The Social Media Effect: Disclosure Obligations in Personal Injury Claims

Written By: Nick Todorovic and Krystal Leonov, Student-at-Law

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Today, social media platforms such as Facebook, Instagram and Twitter have dominated how people express themselves and interact with each other; whether it be by picture, video, status update or hashtag. This new-age form of human interaction does not discriminate based on age either. Even President Donald Trump, at age 71, Tweets more than the average teenager. Yet with this new wave of expressive digital content comes with it a caution; be careful what you post, because it may be used against you down the road.

In the context of civil litigation, and more specifically personal injury, these social media platforms are constantly placed under surveillance in order to obtain favorable evidence that put into question the Plaintiff’s credibility. For example, the Plaintiff alleges that they can no longer go hiking as a result of their injuries but then post on Instagram photos of their post-accident hike through the Swiss Alps. This could be fatal to their claim.

Disclosure Obligations

Social media data (i.e. instant messages, pictures and personal information etc.) stored on websites such as Facebook, Instagram and Twitter are considered to be electronic documents for the purposes of discovery. This interpretation is reinforced by the Rules of Civil Procedure under Rule 30.01(a) which defines “document” to include “data and information in electronic form.”

There is a well established line of authority for the principles that the content of a Plaintiffs Facebook profile may be relevant to the issues in a personal injury action, and that such information must be produced, if relevant.

Admissibility and Relevance

A review of recent case law demonstrates the interplay between privacy rights and disclosure obligations in relation to conversations and pictures uploaded onto social media websites. While it is true that some Canadian courts have adopted a more nuanced and restrictive approach to the admissibility of social media evidence, it appears that most are open to admitting social media as evidence if it is both relevant and material to the case.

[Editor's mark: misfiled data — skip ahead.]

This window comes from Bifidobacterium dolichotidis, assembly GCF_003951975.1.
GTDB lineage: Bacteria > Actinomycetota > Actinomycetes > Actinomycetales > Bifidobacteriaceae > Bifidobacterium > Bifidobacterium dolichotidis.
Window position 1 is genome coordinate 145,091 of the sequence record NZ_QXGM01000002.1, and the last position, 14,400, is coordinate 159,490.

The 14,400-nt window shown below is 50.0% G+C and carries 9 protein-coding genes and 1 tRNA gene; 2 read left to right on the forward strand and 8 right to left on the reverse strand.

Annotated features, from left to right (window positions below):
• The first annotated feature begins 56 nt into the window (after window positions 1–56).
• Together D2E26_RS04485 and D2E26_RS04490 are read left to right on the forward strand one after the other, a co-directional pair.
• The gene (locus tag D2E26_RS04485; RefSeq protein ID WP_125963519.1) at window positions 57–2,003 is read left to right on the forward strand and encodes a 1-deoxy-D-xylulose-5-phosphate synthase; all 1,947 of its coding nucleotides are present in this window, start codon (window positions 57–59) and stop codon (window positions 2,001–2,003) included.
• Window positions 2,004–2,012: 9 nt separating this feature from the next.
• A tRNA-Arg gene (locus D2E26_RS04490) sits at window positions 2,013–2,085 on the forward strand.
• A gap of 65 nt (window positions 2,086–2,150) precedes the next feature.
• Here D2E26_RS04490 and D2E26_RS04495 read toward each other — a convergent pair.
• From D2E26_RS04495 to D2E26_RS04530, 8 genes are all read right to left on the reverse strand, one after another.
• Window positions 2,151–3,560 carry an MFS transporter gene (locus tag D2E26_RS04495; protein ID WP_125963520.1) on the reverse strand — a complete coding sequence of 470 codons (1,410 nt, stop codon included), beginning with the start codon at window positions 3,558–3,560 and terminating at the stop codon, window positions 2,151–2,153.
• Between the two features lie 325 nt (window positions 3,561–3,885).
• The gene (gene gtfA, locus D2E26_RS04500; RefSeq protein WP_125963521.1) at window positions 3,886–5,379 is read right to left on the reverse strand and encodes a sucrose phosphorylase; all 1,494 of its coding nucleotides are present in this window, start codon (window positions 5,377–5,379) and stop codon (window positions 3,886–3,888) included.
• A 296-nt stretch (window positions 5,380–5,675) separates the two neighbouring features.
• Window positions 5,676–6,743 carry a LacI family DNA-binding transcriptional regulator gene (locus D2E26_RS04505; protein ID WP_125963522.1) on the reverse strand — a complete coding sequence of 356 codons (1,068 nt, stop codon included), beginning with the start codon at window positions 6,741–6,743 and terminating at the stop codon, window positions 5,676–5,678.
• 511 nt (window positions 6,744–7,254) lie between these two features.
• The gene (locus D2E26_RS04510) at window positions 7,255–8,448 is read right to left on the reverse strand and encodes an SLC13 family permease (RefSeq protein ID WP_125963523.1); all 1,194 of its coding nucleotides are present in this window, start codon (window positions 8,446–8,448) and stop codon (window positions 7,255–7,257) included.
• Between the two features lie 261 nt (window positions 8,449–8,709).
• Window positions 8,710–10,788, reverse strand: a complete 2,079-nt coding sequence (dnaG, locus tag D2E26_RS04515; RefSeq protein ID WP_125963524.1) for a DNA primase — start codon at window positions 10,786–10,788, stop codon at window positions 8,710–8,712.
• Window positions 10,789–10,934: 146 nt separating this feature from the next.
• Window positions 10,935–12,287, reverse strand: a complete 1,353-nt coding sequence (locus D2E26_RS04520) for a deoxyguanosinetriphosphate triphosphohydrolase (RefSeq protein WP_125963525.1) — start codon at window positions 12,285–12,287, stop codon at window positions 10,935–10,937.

In Leduc v Roman 2009 CarswellOnt 843, the Ontario Superior Court took judicial notice that Facebook is the largest photo-sharing application in the web and (at the time of the ruling) reported more than 14 million photographs uploaded daily. Facebook allows the user to set privacy controls so as to limit access to some or all of the content on his or her profile to certain individuals that are added as “friends.” The effect of these privacy controls is that the only way for a Defendant in a tort action to obtain privacy-restricted content is through the discovery process.

That being said, the mere fact that a Plaintiff maintains a Facebook profile does not lead to an automatic inference that it contains information relevant to the litigation. It is up to Defence counsel to establish that there is relevant information within the Plaintiff’s social media profile. This approach was confirmed in Schuster v Royal & SunlifeAlliance Insurance Co. of Canada, 2012 ONSC 1733.  

In Leduc, the Plaintiff was involved in motor vehicle accident and claimed damages for loss of enjoyment of life. He claimed that he was unable to participate in sport activities that he enjoyed before the accident. The Defendant tried to access his Facebook profile however; it was restricted due to privacy settings. As such, the Defendants moved for an interim preservation order of all information on the Plaintiff’s Facebook profile.

The motion was dismissed and an appeal by the Defendant was allowed in part. On appeal, the Court held that the Plaintiff had a positive obligation to produce any information posted on Facebook that demonstrated activities and enjoyment of life. The Court inferred from the social networking purpose of Facebook that the Plaintiff’s profile likely contained information relevant to the issue of the how the Plaintiff had been able to lead his life since the accident. However, mere proof of the existence of a Facebook profile does not entitle a party to access all material on the site. Therefore, the Defendant’s request for production of the entire profile was overly broad.

In the more recent case of Wilder v Munro, 2015 BCSC 1983, the Defendant’s brought an application for production of documents including photographs and videos of the Plaintiffs social media accounts. The Plaintiff had been involved in a motor vehicle accident which had significantly limited her abilities to pursue a career as a trained dancer. The court ultimately held that there was little probative value in the Defence’s request as the Defendants already had dozens of photographs and more than ten video’s which show the Plaintiff’s physical and social activities over the years.

Is Social Media Really a Reliable Source as Evidence?

Although social media evidence is used to undermine a party’s claim, lawyers need to be alert to the fact that people frequently portray a certain image online that is not a true representation of their life. People often present a hyper-idealistic version of themselves as opposed to who they really are. It has been argued that the “social media effect” creates a false sense of self and self-esteem through the use photos, likes, fans, comments etc. As such, social media can be a difficult kind of evidence to use because it consists of a small snapshot of what people want others to see and hear.

In the 2014 case of D(J) v Chandra, 2014 BCSC 466, the court stated “ a snapshot does not show anything but a moment in time, and does not disprove that the Plaintiff also had many times…declined to participate in activities or felt significant pain after trying to engage in the activities.”

Alexis Perlman


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